It would seem Alan Sugar's a little tired of the "You're Fired!" catchphrase on The Apprentice, but the recent Supreme Court decision in Gisda Cyf v. Barratt shows there's a lot to be said for being direct when dismissing someone.
Gisda Cyf, a Welsh homeless charity, suspended Lauren Barratt on 19 October 2006, after it received a complaint about her 'inappropriate conduct' at a private party. The charity held a disciplinary hearing and told Ms Barratt that she would receive a letter on Thursday 30 November informing her of the outcome.
Ms Barratt knew that she was at risk of dismissal. But the episode just happened to coincide with another significant event in her life: her sister had just given birth. This was a particularly happy and significant circumstance since her sister had lost an earlier baby. Naturally Ms Barratt wanted to be with her sister, so she left Wales on the morning of 30 November and travelled to London to see her.
After she left, a letter arrived for her by recorded delivery. It was signed for by the son of Ms Barratt's boyfriend. She had not left instructions for it to be opened or read and so it was left, unopened and unread, awaiting her return.
Ms Barratt returned home late on Sunday, 3 December. She did not open the envelope containing the letter that evening. Indeed, it was not until the following morning, Monday 4 December, that she asked her boyfriend and his son whether any post had arrived. The son remembered that he had signed for a recorded delivery item. He found it among his school homework and handed it to Ms Barratt who, on reading the letter, discovered that she had been summarily dismissed for gross misconduct.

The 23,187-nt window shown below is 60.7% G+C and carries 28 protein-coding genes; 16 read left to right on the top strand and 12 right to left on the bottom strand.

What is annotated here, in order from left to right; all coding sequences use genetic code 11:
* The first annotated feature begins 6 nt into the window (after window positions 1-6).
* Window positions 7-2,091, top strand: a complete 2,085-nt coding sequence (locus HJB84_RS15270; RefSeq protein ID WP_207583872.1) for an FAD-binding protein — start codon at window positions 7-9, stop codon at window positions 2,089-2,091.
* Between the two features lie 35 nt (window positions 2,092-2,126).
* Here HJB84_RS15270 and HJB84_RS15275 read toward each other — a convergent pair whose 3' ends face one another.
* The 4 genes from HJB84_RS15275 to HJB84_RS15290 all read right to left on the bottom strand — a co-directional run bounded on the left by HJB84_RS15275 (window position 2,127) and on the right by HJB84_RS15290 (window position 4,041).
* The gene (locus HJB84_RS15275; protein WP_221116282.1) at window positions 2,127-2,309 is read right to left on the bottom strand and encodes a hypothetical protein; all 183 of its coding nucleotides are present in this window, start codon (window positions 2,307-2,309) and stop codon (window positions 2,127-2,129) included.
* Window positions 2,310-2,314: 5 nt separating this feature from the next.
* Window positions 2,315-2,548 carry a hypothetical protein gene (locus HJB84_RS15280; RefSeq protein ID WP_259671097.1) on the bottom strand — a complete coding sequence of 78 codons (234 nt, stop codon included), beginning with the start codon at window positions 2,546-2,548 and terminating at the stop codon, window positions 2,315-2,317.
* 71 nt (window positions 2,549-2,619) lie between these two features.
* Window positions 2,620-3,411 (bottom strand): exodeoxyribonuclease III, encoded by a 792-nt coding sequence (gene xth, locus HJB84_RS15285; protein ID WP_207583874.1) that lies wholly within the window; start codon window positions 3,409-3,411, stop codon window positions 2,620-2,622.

An internal appeal against the dismissal existed and Ms Barratt availed of it. She was unsuccessful in her appeal. It was dismissed on 19 December 2006. Ms Barratt still felt aggrieved, however, so on 2 March 2007 she lodged claims for unfair dismissal and sex discrimination with an employment tribunal.
Under the Employment Rights Act, a claim for unfair dismissal must generally be brought within three months of the last day of employment (NB. counting the last day of employment as the first day of the three month period). Depending on the view that one takes of the date on which Ms Barratt's employment was brought to an end then, her complaint was lodged either just within or just outside the three month time limit stipulated in the Act.
Ms Barratt, unsurprisingly, argued her last day of employment was when she read the letter on 4 December, which meant the claim was lodged within the normal three-month time limit.
Gisda Cyf, meanwhile, asserted it was the date on which the letter had been sent, the date it had been delivered, or, alternatively, on a date by which she should have inquired about its delivery -- which meant her claim was not submitted in time.
The Supreme Court found in favour of Ms Barratt. For the purposes of establishing the last date of employment where dismissal is communicated in a letter, the court held that a contract of employment does not terminate until the employee actually reads the letter or has a reasonable opportunity to read it.
In so holding, the court agreed that Ms Barratt did not have a reasonable opportunity to read the letter earlier than Monday 4 December. Even though she had phoned home while she was visiting her sister she was not obliged to ask about the contents of the letter.
The case will now pass to an employment tribunal to resolve Ms Barratt's claims for unfair dismissal and sex discrimination.
The case shows that an employer who wants to be certain that a dismissal has taken effect should dismiss in person wherever possible. If this is not practical for some reason, employees should be informed directly in other ways, for example over the phone. It is also good practice (and recommended by the Acas Guide to Discipline and Grievances at Work) to then confirm dismissal in writing.